Oktober 07, 2008 12:49
Christopher, Thanks for the info. Please do me a favor if you can: measure the battons. My boat did not come with any so I need to have some made. It would help if I had real dimensions.

That is interesting that you have wood on your boat. I do not.

Harvey: I too would like to get a Genoa. I would not think the measurements need to be critical. We know that one was available, so the rigging can handle the extra load. If you end up getting one made, please let me know how it works out and where you get it. I don't think Dick Henry is active any longer in this forum, which is a real loss. But, in case he is, he can tell us because he has a Genoa.

As for the rigging... you are describing a loose rigging. Some boats like the rigging a bit loose. I don't know about the MFG 19. All the rigging directions say are to "tighten the wires snug". Perhaps Christopher can tell us how his is.

Paul
Webmaster: sailmfg.com
Re: MFG 19 Sailboat
Oktober 08, 2008 04:02
Paul, Christopher and Harvey:

You guys have way too many questions! First of all, go to the SailMFG website, click on "brochures", click on "1979" and then click on the middle picture where you will find the MFG19 with all its specs. The Genoa is 115, the jib is 70 and the main is 85. Also, if you look at the parts list under the 19 logo you will see that part #861112 under standard equipment is a genoa. Part #861195 is listed as a batten set. If you don't have batten pockets on your main then it is either a later model or an aftermarket sail. You might check sailwarehouse or Sail Care. Battens can be purchased through WestMarine or Defender in various lengths and can be cut to fit and they are not very expense. When I haul my boat in three weeks I will gladly measure the sails and the battens and post those measurements.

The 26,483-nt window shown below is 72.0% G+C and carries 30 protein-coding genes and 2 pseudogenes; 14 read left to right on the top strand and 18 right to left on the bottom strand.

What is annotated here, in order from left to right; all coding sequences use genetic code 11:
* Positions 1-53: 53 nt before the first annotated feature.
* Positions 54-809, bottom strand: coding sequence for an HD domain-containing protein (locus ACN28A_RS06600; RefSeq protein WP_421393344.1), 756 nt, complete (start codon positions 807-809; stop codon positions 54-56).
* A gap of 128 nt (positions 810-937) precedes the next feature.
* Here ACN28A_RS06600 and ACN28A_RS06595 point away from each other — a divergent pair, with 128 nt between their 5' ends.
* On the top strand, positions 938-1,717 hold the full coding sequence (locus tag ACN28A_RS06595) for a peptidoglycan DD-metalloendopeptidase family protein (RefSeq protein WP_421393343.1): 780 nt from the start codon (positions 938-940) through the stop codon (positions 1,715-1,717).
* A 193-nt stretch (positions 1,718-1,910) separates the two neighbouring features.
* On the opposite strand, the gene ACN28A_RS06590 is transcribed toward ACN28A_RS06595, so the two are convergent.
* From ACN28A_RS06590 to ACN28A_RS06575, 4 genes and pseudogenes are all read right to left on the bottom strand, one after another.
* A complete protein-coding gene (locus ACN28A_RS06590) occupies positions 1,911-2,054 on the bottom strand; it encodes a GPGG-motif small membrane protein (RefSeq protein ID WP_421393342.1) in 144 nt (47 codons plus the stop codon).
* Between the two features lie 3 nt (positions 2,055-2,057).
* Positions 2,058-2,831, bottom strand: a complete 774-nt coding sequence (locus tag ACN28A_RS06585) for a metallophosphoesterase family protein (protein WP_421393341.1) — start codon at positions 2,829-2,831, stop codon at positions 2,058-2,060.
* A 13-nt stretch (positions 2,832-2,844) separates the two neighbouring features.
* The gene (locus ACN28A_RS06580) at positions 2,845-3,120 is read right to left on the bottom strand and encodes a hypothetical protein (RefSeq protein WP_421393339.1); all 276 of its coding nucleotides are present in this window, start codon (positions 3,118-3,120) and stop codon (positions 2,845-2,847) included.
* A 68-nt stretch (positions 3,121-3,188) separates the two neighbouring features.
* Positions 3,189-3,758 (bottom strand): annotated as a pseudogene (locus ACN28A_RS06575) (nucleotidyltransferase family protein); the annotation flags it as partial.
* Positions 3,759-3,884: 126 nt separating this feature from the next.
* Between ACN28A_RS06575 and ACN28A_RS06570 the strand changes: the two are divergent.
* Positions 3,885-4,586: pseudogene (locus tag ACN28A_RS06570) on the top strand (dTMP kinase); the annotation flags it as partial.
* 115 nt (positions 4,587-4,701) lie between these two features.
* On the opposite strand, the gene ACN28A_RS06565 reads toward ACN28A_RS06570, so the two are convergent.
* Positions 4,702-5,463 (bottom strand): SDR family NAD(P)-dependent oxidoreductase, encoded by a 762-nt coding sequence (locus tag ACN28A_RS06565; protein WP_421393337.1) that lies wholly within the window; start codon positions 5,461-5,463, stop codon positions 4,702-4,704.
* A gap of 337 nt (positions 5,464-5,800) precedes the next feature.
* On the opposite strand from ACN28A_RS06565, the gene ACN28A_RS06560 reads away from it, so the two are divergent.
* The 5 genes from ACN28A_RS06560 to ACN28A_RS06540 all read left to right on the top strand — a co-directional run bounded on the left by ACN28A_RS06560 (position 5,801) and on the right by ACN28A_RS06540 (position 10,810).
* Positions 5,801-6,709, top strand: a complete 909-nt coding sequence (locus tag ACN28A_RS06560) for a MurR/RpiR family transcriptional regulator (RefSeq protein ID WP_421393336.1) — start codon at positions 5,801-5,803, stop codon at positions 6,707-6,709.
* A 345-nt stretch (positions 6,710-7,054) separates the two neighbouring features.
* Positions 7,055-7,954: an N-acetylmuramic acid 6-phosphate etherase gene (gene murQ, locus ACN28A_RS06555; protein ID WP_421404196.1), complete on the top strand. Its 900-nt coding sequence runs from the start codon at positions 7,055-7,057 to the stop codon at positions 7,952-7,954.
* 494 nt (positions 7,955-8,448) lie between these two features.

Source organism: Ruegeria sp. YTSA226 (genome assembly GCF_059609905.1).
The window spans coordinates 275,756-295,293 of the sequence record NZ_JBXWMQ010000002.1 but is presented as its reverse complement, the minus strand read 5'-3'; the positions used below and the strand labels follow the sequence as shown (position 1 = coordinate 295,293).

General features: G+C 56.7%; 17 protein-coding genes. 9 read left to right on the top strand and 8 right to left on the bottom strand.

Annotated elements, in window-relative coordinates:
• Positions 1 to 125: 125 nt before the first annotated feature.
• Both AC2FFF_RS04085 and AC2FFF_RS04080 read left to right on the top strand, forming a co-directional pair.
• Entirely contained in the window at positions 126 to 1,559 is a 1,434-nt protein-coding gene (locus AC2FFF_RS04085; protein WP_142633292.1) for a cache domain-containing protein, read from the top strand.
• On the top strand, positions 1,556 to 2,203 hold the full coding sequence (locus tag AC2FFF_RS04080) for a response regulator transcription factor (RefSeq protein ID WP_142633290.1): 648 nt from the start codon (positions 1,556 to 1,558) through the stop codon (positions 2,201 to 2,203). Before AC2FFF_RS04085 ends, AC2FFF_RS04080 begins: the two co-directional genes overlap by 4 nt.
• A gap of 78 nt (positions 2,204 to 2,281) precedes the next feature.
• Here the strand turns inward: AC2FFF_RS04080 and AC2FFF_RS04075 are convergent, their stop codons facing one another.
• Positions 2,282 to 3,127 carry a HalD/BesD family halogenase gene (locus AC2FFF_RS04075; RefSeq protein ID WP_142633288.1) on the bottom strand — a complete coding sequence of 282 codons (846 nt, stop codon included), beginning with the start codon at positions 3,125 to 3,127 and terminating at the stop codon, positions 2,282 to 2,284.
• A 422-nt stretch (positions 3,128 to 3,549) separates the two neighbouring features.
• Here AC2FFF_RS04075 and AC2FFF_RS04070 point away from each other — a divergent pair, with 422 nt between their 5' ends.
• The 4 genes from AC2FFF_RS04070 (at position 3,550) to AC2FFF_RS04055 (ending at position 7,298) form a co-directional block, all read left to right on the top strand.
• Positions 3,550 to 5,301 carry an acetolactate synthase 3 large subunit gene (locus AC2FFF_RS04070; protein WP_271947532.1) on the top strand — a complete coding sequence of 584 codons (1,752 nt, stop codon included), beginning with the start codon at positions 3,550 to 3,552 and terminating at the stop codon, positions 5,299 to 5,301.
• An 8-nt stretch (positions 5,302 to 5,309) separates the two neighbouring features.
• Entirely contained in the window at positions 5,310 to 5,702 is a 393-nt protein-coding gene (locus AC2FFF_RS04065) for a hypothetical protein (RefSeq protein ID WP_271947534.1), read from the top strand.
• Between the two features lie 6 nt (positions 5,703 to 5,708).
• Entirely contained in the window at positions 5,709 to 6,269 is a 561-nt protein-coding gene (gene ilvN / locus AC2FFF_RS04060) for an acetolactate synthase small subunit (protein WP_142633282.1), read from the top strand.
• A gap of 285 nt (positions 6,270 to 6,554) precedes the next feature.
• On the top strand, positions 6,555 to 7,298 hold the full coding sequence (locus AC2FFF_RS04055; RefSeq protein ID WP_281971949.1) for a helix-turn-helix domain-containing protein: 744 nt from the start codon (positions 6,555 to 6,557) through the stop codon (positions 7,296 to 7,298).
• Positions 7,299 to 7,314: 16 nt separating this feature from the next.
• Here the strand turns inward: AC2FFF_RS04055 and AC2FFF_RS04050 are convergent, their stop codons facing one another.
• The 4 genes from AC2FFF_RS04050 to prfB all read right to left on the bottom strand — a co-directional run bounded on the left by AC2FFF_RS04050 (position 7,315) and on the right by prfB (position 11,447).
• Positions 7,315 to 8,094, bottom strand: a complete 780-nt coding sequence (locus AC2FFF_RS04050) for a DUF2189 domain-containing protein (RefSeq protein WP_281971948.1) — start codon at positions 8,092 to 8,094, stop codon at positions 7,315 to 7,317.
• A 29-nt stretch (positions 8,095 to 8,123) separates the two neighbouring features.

In terms of the wood, again I would suggest that you look at the pictures under brochures and the ones posted under the 19 logo. Any wood on the sides of the deck, in the cockpit and/or in the cabin are "add ons". We all add things to our boats to suit our personalities and our perceived needs. I have wood handrails on each side of my deck which were added by the previous owner. They work for me and help with hanging fenders, attaching a lifeline, etc. As they say " whatever floats your boat!"

Finally (at least for now), the tension on your fore and aft stays and shrouds should be very snug. For only about $70 you can buy a Loos Guage to measure the tension and make sure it is equal all around. It is a worthwhile investment. I also suggest removing the standing rigging when you haul out your boat each year and store in a dry location.

By the way, in the 5 years I've had my boat I've used the genoa only twice. I've not been able to be out on the water much since mid-August due to a very ill relative who passed away last week. Paul, take my boat off the" for sale "list. I think I'll keep her for a while longer.

Good sailing to you all!

Dick
Re: MFG 19 Sailboat
Oktober 08, 2008 04:20
OK, Dick, I'll remove the ad. Glad to hear it. Thanks for the info!

Paul
Webmaster: sailmfg.com
Re: MFG 19 Sailboat
Oktober 09, 2008 05:34